Did you study straight after high school? If so what did you study?
I did the shortest graphic design course I could find. Two years was more than enough for me. I just wanted to get out there and make money. Coming from a broke family will do that to you, ha ha.
Before you worked at ASM (Australian Skateboarding Mag) you worked at the Sydney Museum right? What did you do there?
I worked for a guy who specialised in graphic design for public institutions. We did work for the Art Gallery of NSW, Melbourne Museum, the Maritime Museum up here in Sydney, the War Memorial in Canberra, even the Sydney Botanic Gardens. He packed his business up for personal reasons and I took a job at The Australian Museum, which is a natural history museum. I worked on lots of amazing projects, all of the “phy’s” and “ology’s” – geography, ethnography, paleontology, ornitholgy etc: everything that makes up our world in a scientific sense. I did graphics for exhibitions and a lot of educational material, especially on dinosaurs, which of course was very cool. In the five years that I worked on jobs for public institutions I learnt so much, I got to absorb snippets from so many people’s lifetimes of learning. I’m very grateful for that opportunity to learn, as I’m not the sort of person to study academically, but it did set me up on a path where I am constantly trying to learn more about the world we live in.
What was the first paid creative role you had within skateboarding?
I think the first were graphics for shop boards for Extreme Surf & Ski in Wollongong.
How was it working at ASM? What ruled/sucked etc.
I was going a bit crazy at the museum and took time off work altogether and moved to the country. When the money I’d saved started to run out I took the job part time with Sean (Holland). It was weird going from working with scientists, architects and professionals to working in a publishing company that was all over the place. It was a very loose structure, which was great for me at the time; we’d just drink and fuck around. That was the fun part. The battle was trying to make something that wasn’t wanted or appreciated by the publisher, so what came out in the end always seemed compromised. I’m not sure if the experience was the same for you (yep sure was – ed). Steve Tierney was up the hall doing Empire, and I learnt a lot of tricks from him – he’s a top art director, and I’ve got to thank him for his tips. I met a lot of great people there, and most of the good guys are doing their own mags independently now.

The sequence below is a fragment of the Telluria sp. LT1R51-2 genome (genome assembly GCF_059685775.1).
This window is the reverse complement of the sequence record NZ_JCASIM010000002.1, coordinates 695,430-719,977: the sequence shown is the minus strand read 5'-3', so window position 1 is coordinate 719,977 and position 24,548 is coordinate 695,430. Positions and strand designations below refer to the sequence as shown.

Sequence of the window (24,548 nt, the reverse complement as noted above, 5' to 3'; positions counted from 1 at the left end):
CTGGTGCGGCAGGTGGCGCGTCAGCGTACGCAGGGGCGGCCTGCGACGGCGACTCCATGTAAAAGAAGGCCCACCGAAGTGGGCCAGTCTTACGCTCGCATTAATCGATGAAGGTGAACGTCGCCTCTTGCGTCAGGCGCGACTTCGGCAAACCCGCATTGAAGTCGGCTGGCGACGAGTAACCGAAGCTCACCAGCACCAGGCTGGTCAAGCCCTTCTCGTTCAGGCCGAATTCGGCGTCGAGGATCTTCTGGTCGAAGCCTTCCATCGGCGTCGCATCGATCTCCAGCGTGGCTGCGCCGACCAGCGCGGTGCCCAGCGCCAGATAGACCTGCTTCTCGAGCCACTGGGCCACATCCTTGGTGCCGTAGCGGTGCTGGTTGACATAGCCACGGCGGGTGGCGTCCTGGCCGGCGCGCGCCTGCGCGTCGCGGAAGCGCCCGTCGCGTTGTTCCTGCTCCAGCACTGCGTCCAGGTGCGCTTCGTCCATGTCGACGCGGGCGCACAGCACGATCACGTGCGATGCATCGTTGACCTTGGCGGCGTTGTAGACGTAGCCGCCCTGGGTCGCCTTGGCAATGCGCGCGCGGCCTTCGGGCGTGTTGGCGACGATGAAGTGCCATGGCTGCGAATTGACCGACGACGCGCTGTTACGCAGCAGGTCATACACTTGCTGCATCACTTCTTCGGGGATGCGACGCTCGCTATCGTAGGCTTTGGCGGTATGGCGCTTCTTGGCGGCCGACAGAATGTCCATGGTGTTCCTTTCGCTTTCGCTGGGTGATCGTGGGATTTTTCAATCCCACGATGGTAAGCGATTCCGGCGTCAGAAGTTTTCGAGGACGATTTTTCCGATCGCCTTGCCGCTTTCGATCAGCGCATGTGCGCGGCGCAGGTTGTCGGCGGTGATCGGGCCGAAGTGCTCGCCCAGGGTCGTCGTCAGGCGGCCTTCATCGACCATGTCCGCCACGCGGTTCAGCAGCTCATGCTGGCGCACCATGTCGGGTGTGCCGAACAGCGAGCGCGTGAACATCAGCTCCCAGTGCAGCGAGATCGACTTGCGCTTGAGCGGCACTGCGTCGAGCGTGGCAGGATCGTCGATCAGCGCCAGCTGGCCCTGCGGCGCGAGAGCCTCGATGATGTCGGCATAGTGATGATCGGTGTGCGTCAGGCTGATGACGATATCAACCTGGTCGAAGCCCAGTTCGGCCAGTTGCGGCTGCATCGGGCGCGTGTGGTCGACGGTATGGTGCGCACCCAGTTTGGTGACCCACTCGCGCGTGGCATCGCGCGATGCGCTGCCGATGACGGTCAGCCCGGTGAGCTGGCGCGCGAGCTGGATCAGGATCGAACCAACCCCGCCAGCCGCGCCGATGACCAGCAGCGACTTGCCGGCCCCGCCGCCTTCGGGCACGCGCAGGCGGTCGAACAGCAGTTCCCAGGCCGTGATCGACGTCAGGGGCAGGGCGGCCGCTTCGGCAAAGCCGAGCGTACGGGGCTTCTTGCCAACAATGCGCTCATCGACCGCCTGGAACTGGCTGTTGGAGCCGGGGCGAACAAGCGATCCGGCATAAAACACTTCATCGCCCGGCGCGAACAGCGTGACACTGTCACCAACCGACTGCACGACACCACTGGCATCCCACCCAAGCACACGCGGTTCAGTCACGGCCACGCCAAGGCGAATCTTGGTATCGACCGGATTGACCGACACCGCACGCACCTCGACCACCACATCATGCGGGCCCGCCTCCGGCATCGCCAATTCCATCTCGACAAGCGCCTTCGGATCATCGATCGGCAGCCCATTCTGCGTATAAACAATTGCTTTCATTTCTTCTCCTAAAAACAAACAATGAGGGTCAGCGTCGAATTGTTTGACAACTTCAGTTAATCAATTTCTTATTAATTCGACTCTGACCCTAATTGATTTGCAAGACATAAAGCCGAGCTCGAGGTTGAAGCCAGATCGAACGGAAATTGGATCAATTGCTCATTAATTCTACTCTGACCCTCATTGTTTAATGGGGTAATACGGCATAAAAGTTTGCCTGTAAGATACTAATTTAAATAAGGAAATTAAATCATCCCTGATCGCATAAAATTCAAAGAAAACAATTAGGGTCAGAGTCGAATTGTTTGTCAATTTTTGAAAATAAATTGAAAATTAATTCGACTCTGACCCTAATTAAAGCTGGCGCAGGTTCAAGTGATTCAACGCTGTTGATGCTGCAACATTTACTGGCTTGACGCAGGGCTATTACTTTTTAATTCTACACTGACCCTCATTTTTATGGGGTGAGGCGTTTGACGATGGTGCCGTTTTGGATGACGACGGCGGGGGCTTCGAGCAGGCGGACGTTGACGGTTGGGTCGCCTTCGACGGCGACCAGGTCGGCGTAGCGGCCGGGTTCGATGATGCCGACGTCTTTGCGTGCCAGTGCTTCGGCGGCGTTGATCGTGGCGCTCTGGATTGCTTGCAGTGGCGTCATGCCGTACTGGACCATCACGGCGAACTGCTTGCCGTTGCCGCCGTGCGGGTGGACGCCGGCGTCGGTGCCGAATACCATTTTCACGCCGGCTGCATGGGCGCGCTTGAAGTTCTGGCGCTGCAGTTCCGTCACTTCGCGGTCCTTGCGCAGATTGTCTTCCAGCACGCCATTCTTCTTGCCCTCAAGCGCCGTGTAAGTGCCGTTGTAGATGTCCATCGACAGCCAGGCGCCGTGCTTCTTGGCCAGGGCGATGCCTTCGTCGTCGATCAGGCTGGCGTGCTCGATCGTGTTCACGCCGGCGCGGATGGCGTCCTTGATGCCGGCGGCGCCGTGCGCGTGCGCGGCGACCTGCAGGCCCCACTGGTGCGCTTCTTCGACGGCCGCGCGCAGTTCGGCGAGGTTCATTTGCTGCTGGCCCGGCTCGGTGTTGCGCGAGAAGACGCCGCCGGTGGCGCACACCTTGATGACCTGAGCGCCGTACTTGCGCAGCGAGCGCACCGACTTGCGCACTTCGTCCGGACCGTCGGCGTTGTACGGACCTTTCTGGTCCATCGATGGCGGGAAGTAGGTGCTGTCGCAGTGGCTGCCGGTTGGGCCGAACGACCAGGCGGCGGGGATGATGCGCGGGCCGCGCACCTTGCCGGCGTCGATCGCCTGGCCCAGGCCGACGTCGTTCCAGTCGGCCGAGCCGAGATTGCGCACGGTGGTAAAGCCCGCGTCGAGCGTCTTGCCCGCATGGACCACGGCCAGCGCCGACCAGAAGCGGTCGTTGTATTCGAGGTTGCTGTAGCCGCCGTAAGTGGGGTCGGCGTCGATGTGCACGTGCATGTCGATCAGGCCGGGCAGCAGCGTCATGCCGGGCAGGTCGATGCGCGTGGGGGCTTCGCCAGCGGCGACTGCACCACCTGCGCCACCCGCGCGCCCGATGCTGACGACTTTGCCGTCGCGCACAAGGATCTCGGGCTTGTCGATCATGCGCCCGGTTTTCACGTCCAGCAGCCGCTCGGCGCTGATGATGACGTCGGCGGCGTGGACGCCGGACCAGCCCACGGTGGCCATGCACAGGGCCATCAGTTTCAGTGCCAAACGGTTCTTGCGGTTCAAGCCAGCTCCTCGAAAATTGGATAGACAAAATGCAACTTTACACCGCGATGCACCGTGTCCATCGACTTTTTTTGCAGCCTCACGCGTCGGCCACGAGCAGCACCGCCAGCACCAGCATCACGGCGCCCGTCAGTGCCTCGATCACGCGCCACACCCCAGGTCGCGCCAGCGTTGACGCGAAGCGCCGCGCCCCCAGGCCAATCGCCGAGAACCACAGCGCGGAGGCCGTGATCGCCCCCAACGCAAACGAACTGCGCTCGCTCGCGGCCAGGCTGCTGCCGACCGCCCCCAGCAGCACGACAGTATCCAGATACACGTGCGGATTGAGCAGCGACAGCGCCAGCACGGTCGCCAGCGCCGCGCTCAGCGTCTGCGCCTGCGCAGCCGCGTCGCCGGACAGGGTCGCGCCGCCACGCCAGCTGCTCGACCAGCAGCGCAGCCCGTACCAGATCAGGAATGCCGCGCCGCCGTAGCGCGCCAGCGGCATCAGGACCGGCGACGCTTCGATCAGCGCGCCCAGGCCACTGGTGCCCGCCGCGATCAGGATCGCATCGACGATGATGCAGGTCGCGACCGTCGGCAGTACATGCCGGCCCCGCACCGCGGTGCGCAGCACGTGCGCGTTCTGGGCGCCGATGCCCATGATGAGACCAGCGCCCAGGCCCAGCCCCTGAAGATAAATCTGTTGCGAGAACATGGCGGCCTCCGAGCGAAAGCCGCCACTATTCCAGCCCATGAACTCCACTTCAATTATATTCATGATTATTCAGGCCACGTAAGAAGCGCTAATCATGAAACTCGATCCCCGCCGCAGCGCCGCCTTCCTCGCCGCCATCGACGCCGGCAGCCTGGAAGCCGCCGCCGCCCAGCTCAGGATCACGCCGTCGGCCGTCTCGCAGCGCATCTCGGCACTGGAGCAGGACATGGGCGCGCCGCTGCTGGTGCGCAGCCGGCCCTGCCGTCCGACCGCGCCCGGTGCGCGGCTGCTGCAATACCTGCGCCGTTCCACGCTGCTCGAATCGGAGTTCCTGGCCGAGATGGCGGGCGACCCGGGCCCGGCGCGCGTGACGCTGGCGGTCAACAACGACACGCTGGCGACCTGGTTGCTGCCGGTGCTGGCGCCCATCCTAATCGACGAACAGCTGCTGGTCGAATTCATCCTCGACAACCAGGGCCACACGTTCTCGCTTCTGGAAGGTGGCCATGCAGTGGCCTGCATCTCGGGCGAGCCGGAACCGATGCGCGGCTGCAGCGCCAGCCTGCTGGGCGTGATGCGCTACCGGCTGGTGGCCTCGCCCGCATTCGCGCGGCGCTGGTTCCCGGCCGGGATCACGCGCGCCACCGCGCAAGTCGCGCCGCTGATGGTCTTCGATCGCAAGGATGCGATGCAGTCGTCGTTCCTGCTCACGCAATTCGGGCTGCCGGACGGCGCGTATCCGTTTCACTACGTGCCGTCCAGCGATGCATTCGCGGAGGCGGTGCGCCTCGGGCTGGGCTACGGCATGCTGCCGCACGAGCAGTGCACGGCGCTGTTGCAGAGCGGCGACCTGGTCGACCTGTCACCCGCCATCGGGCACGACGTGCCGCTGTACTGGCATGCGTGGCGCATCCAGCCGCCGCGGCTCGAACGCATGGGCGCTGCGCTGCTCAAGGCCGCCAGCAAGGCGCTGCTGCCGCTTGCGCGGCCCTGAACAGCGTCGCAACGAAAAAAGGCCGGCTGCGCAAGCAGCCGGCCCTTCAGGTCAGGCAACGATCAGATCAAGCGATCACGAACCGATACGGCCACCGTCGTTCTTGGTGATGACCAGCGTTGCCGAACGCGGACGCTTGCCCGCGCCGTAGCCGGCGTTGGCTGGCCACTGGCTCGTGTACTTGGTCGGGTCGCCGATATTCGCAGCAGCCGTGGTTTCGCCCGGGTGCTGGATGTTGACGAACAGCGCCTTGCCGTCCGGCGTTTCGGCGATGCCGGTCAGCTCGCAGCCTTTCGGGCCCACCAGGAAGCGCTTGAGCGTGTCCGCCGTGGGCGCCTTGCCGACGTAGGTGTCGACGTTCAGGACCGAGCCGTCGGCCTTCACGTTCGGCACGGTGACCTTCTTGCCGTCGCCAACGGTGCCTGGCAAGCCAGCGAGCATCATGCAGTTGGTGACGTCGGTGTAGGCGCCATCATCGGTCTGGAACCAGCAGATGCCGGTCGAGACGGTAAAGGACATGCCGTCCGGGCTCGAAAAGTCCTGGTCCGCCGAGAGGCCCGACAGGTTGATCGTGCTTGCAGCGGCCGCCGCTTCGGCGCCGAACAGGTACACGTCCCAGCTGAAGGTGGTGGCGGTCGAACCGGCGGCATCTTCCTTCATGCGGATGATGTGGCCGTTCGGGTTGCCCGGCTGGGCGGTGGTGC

Did you and Sean meet at the mag or prior?
I met Sean years before in the Bondi mini days. I’ve never been able to skate tranny so I probably just sat around drinking beer like a loser. It was when he moved to Surry Hills that I really got to know him, just drinking at the Shakey and talking shit. When his art director packed up for greener pastures he looked me up and got me the job.
How long were you there?
About a year and a half. I did a couple of issue of Australian Snowboarding and helped on some other titles, surf mags and stuff if someone was sick.
Did it (the experience at ASM) provide the fuel you guys needed to start The Skateboarder’s Journal?
It did, definitely. It provided me with so many insights into the publishing world. Once I was exposed to the business side of things it made me realise that doing a much better product was a viable option for the two of us.
When did you bring out issue one of TSJ?
Mid 2006 I think. I’ve been buying skate mags since the 80s, and would use my bedroom walls to create layouts out of stuff that I cut out of Transworld, Thrasher, Skatin’ Life and Slam, so it’s been a lifetime ambition to do what I do. There are so many people from the industry that because of their support made the Journal possible. They know who they are, and we thank them from the bottoms of our hearts.
In a world that is furiously embracing the internet, you guys have your feet firmly planted in print. No website. No bookface. Is this a part of your ethos?
In a way, yes. From the start we wanted to make something of quality, something people would value and hold onto. I think that in many ways the internet is diluting skateboarding culture, the all of the hard work that these skaters are putting in is now so disposable and throw away. I still watch videos like Hokus Pokus, Videos Days and A Visual Sound, they have real value to me and have been watching them since they came out, and in so many ways the current clips can get swept under the carpet and forgotten. I’m not saying that it’s all-bad, but will they have the power and value that the DVDs have? That remains to be seen. When we get our act together, we will get a website up, but it won’t be for gossip etc. We can’t be luddites forever…
Since the industry has tightened up it has definitely affected the world of print. Are you guys finding it tough?
Absolutely. I don’t think there are many people associated with the skateboarding industry that would claim to be doing it easy.